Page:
Wait, Enter seriously got mad at a kid for missing their parents?
I think he's injecting a little too much of his personal life into his reviews now that he's ranting about this kind of stuff.
I think that what Enter does is take his family experiences and assume that is normal for every family on Earth, no matter how obviously not-normal it might actually be.What bothered me more is that he implies that the mother shouldn't really be hurt. "Most mothers wouldn't take it to heart."
Most mothers would definitely have the sense to see how shallow it is for a child to say bad things about them, but that doesn't make the pain any less real. Having someone you love so much say something so horrible about you is hurtful, and even if you understand that they don't mean it then hearing them say the words can still hurt deeply. This goes to mothers especially who are famous for caring about this children so intensely, and this mother is definitely supposed to be of that caring archtype. Plus, since children can be so shallow, it's possible that a kid can really mean it when they express a dislike of their parents because they don't comprehend the depth of what they're saying. A child is so shallow that they really can mean it when they say "I wish you weren't my mother" even if they don't have a legitimate reason to feel that way. Different mothers would express themselves with any kind of emotion, but I'm sure more mothers would be upset than Enter thinks.
tl;dr Enter can't comprehend anything that's not in line with his experiences.
HTML 3.0, with FRAMES!Thank God my nostalgia isn't just me...
Now, if I can find someone who shares my nostalgia for late 90s/early 2000s web design, I'll finally be satisfied.
Some of us moved on and 'new blood' came in. I use to hold the #1 post rank in rec.arts.animation during it's lifespan.But seriously, what in the hell did happen to the cartoon fan community? How'd it change so much in only ten years?
Time happened. The old crowd just grew the fuck up and realized that cartoons aren't everything (and I still watch them as I'm into animation and all that).But seriously, what in the hell did happen to the cartoon fan community? How'd it change so much in only ten years?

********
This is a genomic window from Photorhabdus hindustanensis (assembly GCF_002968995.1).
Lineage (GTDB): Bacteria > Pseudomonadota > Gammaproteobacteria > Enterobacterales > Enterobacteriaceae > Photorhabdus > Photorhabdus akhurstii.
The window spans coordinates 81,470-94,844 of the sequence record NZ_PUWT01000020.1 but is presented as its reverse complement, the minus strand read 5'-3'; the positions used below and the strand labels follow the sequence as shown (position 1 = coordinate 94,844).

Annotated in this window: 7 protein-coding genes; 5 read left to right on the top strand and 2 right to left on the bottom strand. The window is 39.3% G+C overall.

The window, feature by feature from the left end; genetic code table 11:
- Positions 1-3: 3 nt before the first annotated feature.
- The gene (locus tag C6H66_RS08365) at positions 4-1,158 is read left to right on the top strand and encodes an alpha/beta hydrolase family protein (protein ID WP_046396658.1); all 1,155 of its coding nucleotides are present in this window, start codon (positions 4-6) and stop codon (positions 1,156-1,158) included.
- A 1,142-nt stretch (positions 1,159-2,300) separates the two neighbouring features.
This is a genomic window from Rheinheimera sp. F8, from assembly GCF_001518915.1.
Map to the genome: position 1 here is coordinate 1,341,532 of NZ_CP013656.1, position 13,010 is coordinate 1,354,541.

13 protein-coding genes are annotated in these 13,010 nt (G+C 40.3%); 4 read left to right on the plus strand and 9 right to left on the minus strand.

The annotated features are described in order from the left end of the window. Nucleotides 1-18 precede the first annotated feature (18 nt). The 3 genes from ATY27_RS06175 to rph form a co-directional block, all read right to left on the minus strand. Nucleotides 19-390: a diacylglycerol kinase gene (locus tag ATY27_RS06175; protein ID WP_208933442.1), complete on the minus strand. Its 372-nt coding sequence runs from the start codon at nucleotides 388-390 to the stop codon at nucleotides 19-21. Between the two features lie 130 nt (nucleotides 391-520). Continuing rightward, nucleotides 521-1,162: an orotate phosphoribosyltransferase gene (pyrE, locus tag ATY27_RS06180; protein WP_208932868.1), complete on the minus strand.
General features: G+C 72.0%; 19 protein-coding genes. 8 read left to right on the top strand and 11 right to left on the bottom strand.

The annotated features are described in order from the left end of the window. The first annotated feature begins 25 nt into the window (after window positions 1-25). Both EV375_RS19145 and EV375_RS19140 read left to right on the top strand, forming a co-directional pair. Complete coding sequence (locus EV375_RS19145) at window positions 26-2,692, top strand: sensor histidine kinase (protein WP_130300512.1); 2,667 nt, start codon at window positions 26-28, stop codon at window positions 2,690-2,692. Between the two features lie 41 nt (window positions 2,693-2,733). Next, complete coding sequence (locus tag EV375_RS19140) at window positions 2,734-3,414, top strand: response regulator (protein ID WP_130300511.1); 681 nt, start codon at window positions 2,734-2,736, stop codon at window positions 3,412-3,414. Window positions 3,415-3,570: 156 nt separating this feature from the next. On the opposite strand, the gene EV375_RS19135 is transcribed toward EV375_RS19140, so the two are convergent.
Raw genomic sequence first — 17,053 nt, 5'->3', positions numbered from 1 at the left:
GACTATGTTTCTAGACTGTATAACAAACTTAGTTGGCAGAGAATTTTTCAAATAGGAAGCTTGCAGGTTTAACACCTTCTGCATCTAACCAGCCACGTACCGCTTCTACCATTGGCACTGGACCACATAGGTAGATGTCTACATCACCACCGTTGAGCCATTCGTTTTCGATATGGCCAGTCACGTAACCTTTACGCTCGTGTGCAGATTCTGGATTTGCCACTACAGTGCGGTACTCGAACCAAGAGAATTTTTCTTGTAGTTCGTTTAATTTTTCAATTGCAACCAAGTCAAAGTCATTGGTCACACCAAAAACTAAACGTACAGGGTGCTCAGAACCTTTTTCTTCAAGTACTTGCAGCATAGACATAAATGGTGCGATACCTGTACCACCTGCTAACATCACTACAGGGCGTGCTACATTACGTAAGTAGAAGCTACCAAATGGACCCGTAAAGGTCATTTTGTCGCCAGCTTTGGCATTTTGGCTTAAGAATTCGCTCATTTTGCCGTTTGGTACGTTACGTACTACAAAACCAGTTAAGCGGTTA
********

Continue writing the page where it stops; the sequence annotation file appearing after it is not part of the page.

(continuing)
Good to know, I met many that way.
I would say when the internet started to become this accessible thing to the masses is what did it (and social networks). People didn't have to build a homepage anymore when they could maintain an entry somewhere online and have it do the rest (whether they liked it or not) It was never like this back when I started going online in '96, of course what I'll miss was the goofy personal webpages for every TV show under the sun, complete with .wav's of every line heard and .gif's of every scene! Boy those were the days!From the 90s well into the 2000s, though, the cartoon fan community was pretty much the same, from what I can tell; why the sudden change around the turn of this decade?
That's certainly how it happened, at least from my experience in this, and I was one of those that was so into cartoons back in the 90's.Time happened. The old crowd just grew the fuck up and realized that cartoons aren't everything (and I still watch them as I'm into animation and all that).
The problem here is the new blood, who think animation is god and nothing else. Add to the fact that sites like Reddit, YouTube and Tumblr exist and you have what's essentially the current animation comunity. Where people think they can be animators without practice and the people only enjoy three to four shows and shun the rest of them.
Now don't get me wrong, there's still some of the old crowd left, and some of the newer guys aren't as bad as their peers. But it seems like only 10-15% of the fandom nowadays.
Yes, we do (and certainly something of Harvey Kurtzman's caliber is sorely needed these days)@Trilby: If most of you will allow me to get something off my chest, I hate how people try to reduce Rocko's Modern Life to just nonstop adult humor.
It was a witty, clever satire (up there with the best of MAD Magazine and Harvey Kurtzman), it had terrific slapstick and really good characters. But all anyone ever seems to mention about it is, well, the hidden adult gags, as if that was ALL the appeal it had.
Similarly, the appeal of Ren and Stimpy and some of the stuff that followed in its wake was not just the gross-out comedy.
But, of course, cartoon morons ruin every-fuckin'-thing...
I do too. I only found out about Kurtzman early in life because my late mother thought I was related to him (her maiden name was Kurtzman) when she found an issue of Comics Scene that talked about him.
Glad to be complimented!
Cool to hear! I still feel sorry for his brother having gone nowhere with his work, at least Robert had someone to be inspired to draw from.Thank God somebody recognizes Crumb aside from Fritz the Cat. I'm such a fan I even met a member of his band.
Never a shortage of that!But enough of this. Where were we? Oh, yes... Cartoon morons. Someone ought to start a thread on them.